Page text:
Paul Ehrlich famously predicted that the end was nigh in 1968’s The Population Bomb. The book was a huge best-seller that made a memorable companion to The Greening of America, Our Bodies, Ourselves, The Whole Earth Catalog and other classics of the era. I’m sticking with R. Crumb.
Ehrlich’s book engaged the attention of the late Julian Simon. Simon famously challenged Ehrlich to The Bet based on Ehrlich’s predictions. Simon won the bet.
The Ehrlich-Simon bet is of something more than merely historical interest, though there is that. Obama science adviser John Holdren was on Erhlich’s team of advisers as they settled on the specific terms of the bet with Simon. In late 2008 Ross Douthat recalled this element of the story here.
Ehrlich now presents as a case study in the thesis that only the wrong survive. He’s still around, he’s still peddling a new book, he still envisions a nightmarish future, and he still proclaims that the end is nigh. We need to prepare to “eat the bodies of [our] dead.”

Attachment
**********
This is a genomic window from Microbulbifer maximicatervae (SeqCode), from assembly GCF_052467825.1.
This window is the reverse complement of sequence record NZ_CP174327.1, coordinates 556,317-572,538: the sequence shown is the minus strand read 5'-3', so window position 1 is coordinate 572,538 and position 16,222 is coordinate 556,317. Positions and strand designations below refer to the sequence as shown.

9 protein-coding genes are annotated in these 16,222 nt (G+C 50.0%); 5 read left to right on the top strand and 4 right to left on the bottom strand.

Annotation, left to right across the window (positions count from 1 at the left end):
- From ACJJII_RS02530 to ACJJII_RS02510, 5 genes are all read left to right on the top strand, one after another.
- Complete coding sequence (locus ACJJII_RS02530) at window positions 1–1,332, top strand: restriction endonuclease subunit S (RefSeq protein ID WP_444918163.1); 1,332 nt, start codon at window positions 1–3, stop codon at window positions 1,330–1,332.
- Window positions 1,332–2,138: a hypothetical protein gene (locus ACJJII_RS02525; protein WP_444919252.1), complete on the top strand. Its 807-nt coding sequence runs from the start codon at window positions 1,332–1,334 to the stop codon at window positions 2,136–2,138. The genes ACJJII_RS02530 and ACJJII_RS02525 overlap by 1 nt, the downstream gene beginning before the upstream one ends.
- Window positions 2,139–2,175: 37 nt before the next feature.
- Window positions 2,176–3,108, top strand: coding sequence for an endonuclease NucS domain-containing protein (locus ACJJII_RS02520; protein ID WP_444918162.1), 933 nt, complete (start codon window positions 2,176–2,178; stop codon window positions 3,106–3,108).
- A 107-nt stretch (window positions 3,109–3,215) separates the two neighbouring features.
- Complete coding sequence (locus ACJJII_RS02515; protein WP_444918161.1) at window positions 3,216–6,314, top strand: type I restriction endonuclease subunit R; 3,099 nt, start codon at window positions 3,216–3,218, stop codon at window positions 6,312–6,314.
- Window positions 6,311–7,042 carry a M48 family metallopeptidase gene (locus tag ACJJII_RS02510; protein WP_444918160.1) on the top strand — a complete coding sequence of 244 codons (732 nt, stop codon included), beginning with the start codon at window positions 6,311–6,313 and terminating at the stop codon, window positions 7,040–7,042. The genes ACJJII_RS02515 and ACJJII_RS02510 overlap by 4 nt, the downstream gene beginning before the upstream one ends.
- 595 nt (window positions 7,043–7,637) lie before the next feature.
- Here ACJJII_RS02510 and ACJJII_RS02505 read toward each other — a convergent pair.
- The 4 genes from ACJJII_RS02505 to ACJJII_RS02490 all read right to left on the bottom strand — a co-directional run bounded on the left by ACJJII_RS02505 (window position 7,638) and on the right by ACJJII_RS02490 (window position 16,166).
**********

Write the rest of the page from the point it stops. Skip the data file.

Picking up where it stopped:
STEVE adds: I used Sabin’s book The Bet as a text in my environment class this spring, and while a lot of students recognize the fundamental flaws of the 1970s-era Malthusianism at the heart of Ehrlich’s shtick, many hold fast to the essential doomsaying of Ehrlich because it assuages their environmental romanticism.
I’ve squared off with Ehrlich twice, once at the New School in New York in 2006, and on Peter Robinson’s TV show “Uncommon Knowledge” way back in 2003. Here’s the Uncommon Knowledge show, if you have 26 minutes to spare. But if you have the time, you’ll see that I manage to wring some grudging concessions from Ehrlich: